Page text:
I work as a volunteer for a small non-profit workers rights’ organisation called CAMTRA (Casa da Mulher Trabalhadora). Based in the centre of Rio, CAMTRA is doing an extensive survey of female vendors’ impressions and experiences of the Cup.

The first phase of the study showed that many vendors fear that the World Cup would lead to a decrease in living standards due to increased police regulation of vending. The ‘General Cup Law’ passed last year stipulates that only registered established traders can sell within a certain radius of each stadium, meaning that as one vendor asserted: “With the World Cup, only those who already have money will earn.”

For the past year, vendors have faced vastly increased commutes to work, as most live in the North Zone where infrastructure projects by the airport have led to extreme congestion on the roads. In my interviews, vendors made a clear connection between poor services and the huge sums of money being spent on the World Cup. One woman working at a clothes stall exclaimed: ‘This government spending all this money on the world cup! It needs to prioritise, there are people dying in the street here.”

Some vendors had been left homeless as a result of World Cup construction projects, and in CAMTRA’s survey of more than vendors, all those who lived in favelas felt that the police ‘pacification’ projects were directed at tourists rather than residents.

All 30 of the vendors I spoke with in depth were in favour of the street protests, arguing that the unrest was a signal that Brazilians had ‘woken up’ and might achieve some real change. Some of my interviewees recalled the massive protest movement that swept the corrupt President Fernando Collor de Mello out of power in 1992. Many predicted an increase in protests during the World Cup and in the run up to the Olympics. “People are going to come back to the streets, I promise,” an orange juice seller told me, “And in larger numbers than ever before.”

There is some indication that the Brazilian government is responding to the popular mobilisations. Just before the start of the World Cup, President Dilma Rousseff committed to maintain the increase in social spending that her presidency has seen, as part of an agreement made in response to the June 2013 protests.

She has also pledged to ring-fence the hoped-for returns from the ‘Lula’ oil field (a potential gold mine of pre-salt layer oil discovered 250km off the coast of Rio de Janeiro) claiming that in the next 35 years the government would be able to invest R$1 trillion in education and health.

The World Cup and Olympic committees strive to maintain a glossy image of Brazil for corporate investors. Yet an unintended outcome of their mega-events strategy is the international attention seized by critical groups, who will hold the government to account on these public spending promises.

As well as working with CAMTRA, I volunteer as a translator for Rio on Watch, a community journalism website that is seeing high levels of traffic at the moment. As a result of reports and images that shame the government and FIFA, another picture of Brazil has emerged. Protests, state violence and political repression are now widely associated with the country, alongside football, samba and cachaça.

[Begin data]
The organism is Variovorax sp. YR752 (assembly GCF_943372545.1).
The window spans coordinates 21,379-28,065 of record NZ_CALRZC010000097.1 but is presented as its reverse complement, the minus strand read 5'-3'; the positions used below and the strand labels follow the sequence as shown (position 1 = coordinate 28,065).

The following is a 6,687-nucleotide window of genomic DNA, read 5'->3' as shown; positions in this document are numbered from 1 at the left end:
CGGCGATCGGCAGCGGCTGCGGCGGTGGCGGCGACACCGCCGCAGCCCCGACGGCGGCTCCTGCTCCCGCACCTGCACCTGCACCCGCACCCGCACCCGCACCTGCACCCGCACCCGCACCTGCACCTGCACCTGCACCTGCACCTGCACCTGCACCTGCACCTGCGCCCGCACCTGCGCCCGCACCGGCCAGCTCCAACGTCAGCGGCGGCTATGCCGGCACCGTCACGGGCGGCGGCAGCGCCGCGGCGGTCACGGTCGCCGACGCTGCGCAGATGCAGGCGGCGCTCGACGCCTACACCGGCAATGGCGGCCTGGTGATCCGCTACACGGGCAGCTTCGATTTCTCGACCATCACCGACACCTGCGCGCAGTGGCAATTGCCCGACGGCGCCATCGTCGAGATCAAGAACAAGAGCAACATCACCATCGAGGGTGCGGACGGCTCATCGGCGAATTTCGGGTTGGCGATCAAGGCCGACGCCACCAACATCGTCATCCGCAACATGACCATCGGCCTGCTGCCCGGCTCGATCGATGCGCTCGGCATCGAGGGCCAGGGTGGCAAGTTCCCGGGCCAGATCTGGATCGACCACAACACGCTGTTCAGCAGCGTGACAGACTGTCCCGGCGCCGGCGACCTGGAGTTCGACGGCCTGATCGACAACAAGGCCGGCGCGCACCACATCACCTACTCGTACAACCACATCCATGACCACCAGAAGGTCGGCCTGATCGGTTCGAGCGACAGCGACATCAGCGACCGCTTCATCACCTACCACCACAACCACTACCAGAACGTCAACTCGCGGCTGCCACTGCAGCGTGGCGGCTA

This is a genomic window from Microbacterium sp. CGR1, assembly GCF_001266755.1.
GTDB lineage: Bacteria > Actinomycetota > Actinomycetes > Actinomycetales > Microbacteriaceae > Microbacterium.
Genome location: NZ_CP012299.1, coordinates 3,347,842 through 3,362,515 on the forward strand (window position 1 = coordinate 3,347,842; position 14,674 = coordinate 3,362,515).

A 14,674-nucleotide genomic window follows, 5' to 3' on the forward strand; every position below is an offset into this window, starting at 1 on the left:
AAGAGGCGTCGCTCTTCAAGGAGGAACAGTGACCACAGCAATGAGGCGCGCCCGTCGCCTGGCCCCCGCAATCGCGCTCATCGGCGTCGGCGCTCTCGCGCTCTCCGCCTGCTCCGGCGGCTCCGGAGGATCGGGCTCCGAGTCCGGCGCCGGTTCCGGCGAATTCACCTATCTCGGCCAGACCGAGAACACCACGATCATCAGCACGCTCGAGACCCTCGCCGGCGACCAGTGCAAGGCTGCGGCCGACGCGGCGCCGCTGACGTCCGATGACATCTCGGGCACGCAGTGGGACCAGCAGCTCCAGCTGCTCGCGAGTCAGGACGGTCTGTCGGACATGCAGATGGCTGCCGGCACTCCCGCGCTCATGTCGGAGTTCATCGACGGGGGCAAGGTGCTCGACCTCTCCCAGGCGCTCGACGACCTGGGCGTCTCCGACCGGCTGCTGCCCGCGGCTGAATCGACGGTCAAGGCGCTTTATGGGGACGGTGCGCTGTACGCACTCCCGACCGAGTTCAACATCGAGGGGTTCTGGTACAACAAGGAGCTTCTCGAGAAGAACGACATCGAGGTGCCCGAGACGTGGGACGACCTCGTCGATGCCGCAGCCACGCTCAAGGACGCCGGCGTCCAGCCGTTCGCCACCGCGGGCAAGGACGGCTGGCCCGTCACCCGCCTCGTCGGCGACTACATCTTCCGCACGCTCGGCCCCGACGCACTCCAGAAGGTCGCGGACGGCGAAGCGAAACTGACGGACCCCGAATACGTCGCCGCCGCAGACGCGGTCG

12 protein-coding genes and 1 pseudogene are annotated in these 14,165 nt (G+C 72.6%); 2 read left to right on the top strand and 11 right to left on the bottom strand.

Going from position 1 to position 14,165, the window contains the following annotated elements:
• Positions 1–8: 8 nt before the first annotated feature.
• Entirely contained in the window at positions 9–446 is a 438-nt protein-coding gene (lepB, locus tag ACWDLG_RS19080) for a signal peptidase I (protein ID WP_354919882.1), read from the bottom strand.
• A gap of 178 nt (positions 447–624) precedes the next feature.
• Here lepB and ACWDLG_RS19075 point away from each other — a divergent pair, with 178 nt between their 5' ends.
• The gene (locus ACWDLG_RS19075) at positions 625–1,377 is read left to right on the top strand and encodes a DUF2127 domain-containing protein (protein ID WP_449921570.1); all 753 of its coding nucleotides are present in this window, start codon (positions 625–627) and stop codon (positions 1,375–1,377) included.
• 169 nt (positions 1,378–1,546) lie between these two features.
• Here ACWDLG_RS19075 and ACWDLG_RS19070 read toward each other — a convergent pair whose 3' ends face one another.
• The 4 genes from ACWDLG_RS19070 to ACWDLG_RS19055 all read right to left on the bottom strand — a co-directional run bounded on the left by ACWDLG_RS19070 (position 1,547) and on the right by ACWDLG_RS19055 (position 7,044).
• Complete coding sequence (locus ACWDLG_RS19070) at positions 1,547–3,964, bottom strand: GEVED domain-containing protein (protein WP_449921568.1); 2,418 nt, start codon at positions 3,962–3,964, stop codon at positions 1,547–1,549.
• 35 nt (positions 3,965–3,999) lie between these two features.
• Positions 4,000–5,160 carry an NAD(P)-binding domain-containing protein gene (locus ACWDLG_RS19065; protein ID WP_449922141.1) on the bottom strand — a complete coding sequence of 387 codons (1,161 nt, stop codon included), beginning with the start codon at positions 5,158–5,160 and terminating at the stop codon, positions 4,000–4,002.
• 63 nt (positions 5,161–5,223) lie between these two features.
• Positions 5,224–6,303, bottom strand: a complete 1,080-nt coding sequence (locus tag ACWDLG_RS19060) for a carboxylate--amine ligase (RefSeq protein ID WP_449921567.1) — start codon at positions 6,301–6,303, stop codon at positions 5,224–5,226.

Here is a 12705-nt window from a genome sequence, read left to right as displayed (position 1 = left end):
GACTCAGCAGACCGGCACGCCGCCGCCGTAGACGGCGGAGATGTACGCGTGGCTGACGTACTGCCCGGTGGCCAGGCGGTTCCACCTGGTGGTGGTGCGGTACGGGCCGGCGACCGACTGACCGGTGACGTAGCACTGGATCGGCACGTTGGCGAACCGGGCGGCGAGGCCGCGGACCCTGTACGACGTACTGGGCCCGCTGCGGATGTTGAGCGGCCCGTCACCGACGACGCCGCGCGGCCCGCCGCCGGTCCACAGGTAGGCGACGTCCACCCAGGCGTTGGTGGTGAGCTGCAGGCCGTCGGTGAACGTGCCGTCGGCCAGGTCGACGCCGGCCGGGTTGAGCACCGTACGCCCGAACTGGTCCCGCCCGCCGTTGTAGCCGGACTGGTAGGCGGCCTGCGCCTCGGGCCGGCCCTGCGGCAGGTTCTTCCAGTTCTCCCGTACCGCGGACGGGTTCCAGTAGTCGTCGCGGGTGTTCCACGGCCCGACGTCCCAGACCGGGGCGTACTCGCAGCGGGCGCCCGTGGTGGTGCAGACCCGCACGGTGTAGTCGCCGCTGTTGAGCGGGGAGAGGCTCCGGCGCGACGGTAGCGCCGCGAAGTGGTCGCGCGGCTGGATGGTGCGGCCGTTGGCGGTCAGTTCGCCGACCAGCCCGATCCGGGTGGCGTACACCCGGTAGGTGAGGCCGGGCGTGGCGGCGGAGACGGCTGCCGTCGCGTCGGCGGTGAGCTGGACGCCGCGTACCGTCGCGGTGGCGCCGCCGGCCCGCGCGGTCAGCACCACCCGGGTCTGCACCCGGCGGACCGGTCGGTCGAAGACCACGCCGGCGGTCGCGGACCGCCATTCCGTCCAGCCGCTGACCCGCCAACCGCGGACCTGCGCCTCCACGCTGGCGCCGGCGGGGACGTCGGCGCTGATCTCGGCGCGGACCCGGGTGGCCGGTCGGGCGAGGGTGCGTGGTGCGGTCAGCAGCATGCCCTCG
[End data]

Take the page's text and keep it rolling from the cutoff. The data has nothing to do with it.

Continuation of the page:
“The favelas cannot be silenced,” insists Ana Paula Gomes de Oliveira, mother of 19-year-old Jonathan de Oliveira Lima who was recently killed by the police in Complexo de Alemao.

More and more people are aware of the blood, sweat and tears behind the stadiums, and political reports are creeping into the sports sections of online news sources. Brazilian protesters are not actually calling on us to boycott the World Cup matches. The popular slogan and hashtag used across Brazil, ‘Nao vai ter copa’ – there will not be a world cup – is not really a threat or campaign to prevent the World Cup from happening. Rather, it is to assert that the World Cup should not be as the governors of the host cities intended – an uncontroversial, investment-garnering, glossing over of the city scapes ‘para ingles ver’. Instead, the slogan ‘Our Cup is in the Streets’ refers to the subversion of the event into another kind of ‘cup’.

This is a ‘cup of strikes’, as the striking public sector workers in Rio claimed, a cup where the eyes of Amnesty International are monitoring human rights abuses on the streets, and where competitions between national football teams are changed into comparisons between national policies. In the photo above, the banner contrasts Brazil and Uruguay. The text reads ‘Uruguay 3, Brazil 0: legalisation of abortion, equal marriage and legalisation of marijuana.’

We do need to look carefully for this ‘other cup’. It’s not going to be publicised along the edges of the stadiums with McDonalds and Hyundai. As the street vendors assert, it is the way in which the dynamics on the streets play that determine what mega-events mean to a country. And for those attending the games, one small way to support the ‘cup of the streets’ is to buy from street vendors rather than from the FIFA-endorsed chains. Just take a short walk from the stadium, and they will be there waiting for you with an ice cold beer.

Inset images: protest poster reads "the parties in the stadiums are not worth the tears in the favelas" (credit: Rio on Watch); bikini seller and tourist (credit: eGuide Travel); caipirinha seller (credit: Keetr); Uruguay versus Brazil banner compares the two countries over recent years (credit: Renato Cinco).